As a musical production, Moana has a soundtrack that is automatically divided into two parts: instrumental and vocal. And, just like the story and the characters, these two parts are counterbalanced, but not always in a good way.
As a little kid, I grew up listening to music from Africa, Japan, India, Wales, Ireland, and the Native American nations. As a result, I have an undying love for cultural music, and the Disney movies have only stirred this adoration throughout the years. From the African music in The Lion King to the haunting melodies of Pocahontas, each classic cartoon is defined by its instrumental score. And let me tell you…Moana boasts some of the most powerful music I have ever heard in my entire life.
Mark Mancina (Disney’s Tarzan) and New Zealand musician Opetaia Foa’i have developed an incredible soundtrack, featuring songs performed in English and Tokelauan, a native Polynesian language. When I first heard this music, I literally got goosebumps. I honestly felt like I had been teleported to a magical place in a distant time, and could practically feel the warmth of the sea and sunshine on screen. Now that is brilliance you cannot train!
And then, of course, there is the musical aspect, the vocal music…and here is where we hit rocky seas yet again. Songs like “Where You Are” and “How Far I’ll Go” are generic Disney songs that don’t really score big points in my book and lagged a bit too long, as far as the plot is concerned. The song “I Am Moana” is a song about recognition and independence, but, once again, it felt like another recycled addition to the Disney Princess theme song. And don’t even get me started on “Shiny,” performed by Jemaine Clement as Tamatoa. Pointless, to the highest degree of pointlessness.
However, amongst these ridiculous numbers, two songs in particular shine brightly.
“We Know the Way,” written by Foa’i and Lin-Manuel Miranda (of Hamilton fame), is the best song in the film and not easily forgotten, rising and falling like a great wave. As the song plays, we are whisked off on a high seas adventure, as Moana’s ancestors journey on giant canoes across the roaring sea, and I did not have dry eyes throughout the entire number. The Polynesian choir, supported by Foa’i and Miranda’s vocals, was outstanding. To me, “We Know the Way” is as beautiful as “Circle of Life” from The Lion King or “The Bells of Notre Dame” from The Hunchback of Notre Dame. Bravo, gentleman, for giving us a wonderful journey into Polynesian culture through music and poetry! Bravo!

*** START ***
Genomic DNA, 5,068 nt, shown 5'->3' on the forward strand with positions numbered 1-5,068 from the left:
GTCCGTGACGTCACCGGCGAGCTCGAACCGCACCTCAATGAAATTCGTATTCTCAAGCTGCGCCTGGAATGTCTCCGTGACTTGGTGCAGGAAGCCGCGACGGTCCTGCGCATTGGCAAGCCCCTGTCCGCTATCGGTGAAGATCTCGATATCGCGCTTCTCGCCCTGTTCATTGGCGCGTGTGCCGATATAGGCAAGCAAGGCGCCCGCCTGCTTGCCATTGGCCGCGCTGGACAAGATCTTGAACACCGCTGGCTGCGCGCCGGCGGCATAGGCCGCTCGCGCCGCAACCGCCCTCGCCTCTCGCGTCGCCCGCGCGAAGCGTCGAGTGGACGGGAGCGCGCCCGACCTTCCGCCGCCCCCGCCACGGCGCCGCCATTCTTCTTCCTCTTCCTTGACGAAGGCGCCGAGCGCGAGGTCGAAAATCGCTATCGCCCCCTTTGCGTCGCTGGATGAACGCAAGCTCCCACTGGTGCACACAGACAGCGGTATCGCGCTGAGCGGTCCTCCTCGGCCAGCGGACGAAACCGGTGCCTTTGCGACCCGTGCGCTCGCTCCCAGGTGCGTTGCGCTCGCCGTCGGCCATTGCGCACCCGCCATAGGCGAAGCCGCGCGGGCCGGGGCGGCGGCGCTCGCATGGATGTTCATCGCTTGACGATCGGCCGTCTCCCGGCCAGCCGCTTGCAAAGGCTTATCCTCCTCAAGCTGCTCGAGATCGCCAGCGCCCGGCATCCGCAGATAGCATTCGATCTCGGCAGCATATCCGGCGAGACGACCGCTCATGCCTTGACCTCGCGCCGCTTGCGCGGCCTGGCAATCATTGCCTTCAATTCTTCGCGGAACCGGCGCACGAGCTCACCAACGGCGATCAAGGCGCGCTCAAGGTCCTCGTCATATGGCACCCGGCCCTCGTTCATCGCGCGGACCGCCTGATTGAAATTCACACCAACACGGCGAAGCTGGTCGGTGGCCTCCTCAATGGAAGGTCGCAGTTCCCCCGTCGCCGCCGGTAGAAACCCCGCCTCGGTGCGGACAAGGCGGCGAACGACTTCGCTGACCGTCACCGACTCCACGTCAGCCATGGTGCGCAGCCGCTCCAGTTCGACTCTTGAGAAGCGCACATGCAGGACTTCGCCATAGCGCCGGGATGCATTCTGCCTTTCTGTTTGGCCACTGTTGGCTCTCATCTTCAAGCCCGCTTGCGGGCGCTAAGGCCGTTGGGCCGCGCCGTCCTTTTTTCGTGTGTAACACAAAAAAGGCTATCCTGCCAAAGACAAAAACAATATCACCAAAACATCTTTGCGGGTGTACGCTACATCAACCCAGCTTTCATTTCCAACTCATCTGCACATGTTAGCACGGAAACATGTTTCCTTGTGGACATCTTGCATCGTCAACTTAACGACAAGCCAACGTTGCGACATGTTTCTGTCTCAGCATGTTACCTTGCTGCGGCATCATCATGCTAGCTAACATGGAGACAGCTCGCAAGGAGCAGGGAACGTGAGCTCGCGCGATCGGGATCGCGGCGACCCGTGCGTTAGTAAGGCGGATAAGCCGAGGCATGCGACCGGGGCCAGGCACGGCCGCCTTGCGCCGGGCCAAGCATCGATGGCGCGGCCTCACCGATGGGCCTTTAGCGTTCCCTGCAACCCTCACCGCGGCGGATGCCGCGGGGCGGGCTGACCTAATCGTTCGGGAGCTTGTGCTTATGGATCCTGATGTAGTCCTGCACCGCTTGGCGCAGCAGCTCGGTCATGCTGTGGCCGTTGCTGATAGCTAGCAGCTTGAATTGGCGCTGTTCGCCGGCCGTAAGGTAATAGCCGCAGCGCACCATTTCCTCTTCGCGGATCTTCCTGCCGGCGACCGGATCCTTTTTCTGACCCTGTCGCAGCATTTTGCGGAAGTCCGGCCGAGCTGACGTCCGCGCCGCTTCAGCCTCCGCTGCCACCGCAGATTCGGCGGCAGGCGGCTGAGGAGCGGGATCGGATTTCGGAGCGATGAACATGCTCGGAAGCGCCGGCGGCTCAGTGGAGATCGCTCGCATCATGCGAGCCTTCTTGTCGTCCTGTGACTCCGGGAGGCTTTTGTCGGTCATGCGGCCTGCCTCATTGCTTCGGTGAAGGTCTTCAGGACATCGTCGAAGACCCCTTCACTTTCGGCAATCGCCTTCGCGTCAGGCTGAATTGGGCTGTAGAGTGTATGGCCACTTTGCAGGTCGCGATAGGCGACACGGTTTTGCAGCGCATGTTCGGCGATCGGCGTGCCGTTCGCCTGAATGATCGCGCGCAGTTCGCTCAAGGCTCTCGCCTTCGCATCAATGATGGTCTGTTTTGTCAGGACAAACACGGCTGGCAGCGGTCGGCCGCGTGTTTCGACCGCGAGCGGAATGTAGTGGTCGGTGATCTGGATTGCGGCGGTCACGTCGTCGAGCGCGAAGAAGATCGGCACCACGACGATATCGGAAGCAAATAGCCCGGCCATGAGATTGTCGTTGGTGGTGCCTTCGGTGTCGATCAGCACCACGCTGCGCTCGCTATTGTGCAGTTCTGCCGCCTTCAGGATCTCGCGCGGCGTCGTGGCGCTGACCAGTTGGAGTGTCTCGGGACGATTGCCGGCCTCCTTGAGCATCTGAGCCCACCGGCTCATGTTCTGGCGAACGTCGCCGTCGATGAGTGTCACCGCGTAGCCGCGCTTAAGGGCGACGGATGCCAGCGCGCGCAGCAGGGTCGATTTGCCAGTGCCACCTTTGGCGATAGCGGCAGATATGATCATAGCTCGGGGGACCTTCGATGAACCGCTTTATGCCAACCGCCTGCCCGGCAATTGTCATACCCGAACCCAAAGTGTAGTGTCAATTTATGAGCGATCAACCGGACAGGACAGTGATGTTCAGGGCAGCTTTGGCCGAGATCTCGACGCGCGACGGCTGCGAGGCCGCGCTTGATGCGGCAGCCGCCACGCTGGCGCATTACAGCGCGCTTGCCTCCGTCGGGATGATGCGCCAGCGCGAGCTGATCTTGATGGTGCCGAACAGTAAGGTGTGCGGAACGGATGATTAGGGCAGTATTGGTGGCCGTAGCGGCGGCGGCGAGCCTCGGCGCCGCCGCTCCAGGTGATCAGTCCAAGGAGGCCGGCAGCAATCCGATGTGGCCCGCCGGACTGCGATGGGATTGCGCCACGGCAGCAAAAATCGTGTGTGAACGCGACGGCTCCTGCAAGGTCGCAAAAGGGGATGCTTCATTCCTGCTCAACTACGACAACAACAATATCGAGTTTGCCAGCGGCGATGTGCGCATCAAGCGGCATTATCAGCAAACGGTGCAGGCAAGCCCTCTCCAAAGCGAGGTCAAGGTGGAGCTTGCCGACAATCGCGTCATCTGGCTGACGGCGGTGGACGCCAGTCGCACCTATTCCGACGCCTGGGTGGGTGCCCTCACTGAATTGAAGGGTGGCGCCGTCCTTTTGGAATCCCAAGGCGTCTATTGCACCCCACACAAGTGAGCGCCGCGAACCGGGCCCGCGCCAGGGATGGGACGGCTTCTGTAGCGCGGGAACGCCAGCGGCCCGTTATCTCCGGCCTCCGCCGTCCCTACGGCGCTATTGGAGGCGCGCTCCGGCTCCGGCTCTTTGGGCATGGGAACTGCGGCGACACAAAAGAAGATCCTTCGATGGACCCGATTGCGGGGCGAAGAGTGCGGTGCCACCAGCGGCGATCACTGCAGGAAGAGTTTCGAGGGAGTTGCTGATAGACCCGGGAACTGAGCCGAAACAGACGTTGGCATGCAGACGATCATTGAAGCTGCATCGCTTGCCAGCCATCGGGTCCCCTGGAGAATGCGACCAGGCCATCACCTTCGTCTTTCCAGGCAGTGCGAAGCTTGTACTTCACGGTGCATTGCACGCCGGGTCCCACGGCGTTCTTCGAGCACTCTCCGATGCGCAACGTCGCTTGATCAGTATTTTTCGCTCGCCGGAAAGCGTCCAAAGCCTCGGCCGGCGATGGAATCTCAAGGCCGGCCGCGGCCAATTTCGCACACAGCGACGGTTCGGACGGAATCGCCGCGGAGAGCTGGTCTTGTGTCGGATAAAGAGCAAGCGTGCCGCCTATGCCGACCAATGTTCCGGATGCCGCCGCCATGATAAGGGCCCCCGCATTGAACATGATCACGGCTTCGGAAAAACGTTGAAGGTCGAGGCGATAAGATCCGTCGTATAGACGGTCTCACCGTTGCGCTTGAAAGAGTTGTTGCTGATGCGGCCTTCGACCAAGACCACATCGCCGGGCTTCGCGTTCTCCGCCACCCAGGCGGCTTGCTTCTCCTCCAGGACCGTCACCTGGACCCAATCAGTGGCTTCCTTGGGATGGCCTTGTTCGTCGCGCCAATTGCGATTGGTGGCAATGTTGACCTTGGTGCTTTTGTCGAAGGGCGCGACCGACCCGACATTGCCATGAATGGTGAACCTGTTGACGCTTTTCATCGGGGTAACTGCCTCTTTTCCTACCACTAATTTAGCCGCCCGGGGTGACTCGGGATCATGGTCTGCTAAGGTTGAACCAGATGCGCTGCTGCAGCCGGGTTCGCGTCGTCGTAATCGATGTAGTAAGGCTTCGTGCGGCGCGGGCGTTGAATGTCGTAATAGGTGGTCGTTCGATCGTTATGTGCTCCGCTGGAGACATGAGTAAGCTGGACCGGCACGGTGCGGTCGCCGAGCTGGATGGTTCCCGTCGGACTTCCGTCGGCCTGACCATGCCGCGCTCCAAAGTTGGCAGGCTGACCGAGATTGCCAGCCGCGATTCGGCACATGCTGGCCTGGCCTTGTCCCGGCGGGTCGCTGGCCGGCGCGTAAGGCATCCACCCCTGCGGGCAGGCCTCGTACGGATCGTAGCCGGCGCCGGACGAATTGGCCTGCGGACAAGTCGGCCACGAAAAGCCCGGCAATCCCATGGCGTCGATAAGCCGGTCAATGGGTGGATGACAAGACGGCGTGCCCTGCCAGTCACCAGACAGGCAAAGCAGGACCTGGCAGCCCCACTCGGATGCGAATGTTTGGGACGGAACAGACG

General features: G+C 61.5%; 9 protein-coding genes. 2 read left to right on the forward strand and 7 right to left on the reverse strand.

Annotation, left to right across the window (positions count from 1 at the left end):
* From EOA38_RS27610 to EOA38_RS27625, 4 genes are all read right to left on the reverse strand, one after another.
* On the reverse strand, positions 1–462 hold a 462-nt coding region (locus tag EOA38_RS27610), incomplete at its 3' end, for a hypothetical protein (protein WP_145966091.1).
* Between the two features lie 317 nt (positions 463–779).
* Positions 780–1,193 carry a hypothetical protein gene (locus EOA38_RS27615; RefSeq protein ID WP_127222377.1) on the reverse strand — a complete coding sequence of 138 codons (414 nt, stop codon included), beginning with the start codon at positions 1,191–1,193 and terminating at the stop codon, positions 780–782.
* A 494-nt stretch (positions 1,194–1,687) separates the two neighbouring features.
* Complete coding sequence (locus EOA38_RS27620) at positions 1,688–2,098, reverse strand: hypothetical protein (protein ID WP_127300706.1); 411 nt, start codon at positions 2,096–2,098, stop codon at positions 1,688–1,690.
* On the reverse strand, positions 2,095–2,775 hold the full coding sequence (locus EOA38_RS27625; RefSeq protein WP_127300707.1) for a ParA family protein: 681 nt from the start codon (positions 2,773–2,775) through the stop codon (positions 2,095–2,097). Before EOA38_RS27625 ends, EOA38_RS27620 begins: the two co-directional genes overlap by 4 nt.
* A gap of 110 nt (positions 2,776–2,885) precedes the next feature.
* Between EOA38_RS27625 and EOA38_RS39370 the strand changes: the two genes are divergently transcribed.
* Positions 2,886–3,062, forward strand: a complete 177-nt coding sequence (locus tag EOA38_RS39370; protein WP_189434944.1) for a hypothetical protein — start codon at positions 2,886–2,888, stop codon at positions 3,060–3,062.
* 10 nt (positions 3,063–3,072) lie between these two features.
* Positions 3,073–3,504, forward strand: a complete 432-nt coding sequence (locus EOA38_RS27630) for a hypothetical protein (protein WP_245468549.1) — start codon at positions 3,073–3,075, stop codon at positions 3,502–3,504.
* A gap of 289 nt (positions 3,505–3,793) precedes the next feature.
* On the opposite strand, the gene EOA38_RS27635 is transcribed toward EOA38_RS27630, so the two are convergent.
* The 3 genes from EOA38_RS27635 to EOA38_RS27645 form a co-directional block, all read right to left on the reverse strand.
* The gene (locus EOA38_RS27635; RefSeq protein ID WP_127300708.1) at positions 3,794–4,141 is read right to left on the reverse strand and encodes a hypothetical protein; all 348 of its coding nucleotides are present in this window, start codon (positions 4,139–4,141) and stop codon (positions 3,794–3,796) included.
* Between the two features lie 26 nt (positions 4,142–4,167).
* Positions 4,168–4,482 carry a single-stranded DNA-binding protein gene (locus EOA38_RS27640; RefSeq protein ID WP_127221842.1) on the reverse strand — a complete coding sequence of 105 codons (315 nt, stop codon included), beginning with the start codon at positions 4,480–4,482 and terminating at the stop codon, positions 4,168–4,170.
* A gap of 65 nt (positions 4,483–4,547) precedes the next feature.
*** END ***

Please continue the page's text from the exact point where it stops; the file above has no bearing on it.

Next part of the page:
Also, strangely enough, one song I really loved was “You’re Welcome,” performed by Dwayne Johnson as Maui. And you know what? He really is not a bad singer! I remember reading about this number and thinking it would fail miserably. I mean, come on! The Rock singing a Disney song? Boy oh boy, was I wrong! Not only does this song hit home by providing us a charming, upbeat melody and clever lyrics but it also gives us a wonderful first-time singing performance by Johnson. In fact, this song kind of makes me wish Maui had been the main character! This feels like a hero’s bragging song, kind of like the shanty Gaston performs in Beauty and the Beast. And I loved every moment. Talk about a happy surprise!
So, after this mix of criticism and praise, what do I really think of this film?
While it lacks the clever humor of Zootopia and the ethereal beauty of Kubo and the Two Strings, Moana certainly does live up to its expectations in certain ways. Despite numerous flaws with the story, characters, and dialogue, Disney’s latest film provides a clever and witty translation of Polynesian folklore. I would never place this movie at the top of a “must-see-list” for a kid or an adult. But, if you’re looking for a harmless adventure with delightful visuals and powerful instrumental music, then Moana is definitely a film for you!
What did you think of Moana? Was it a hit or a miss? Tell us in the comments below!
Moana is currently playing in U.S. theaters and was released nationally on November 23, 2016. It will be released on Disney DVD and Blu-ray around March 2017, as sources indicate.
To learn more about Moana, visit the official website.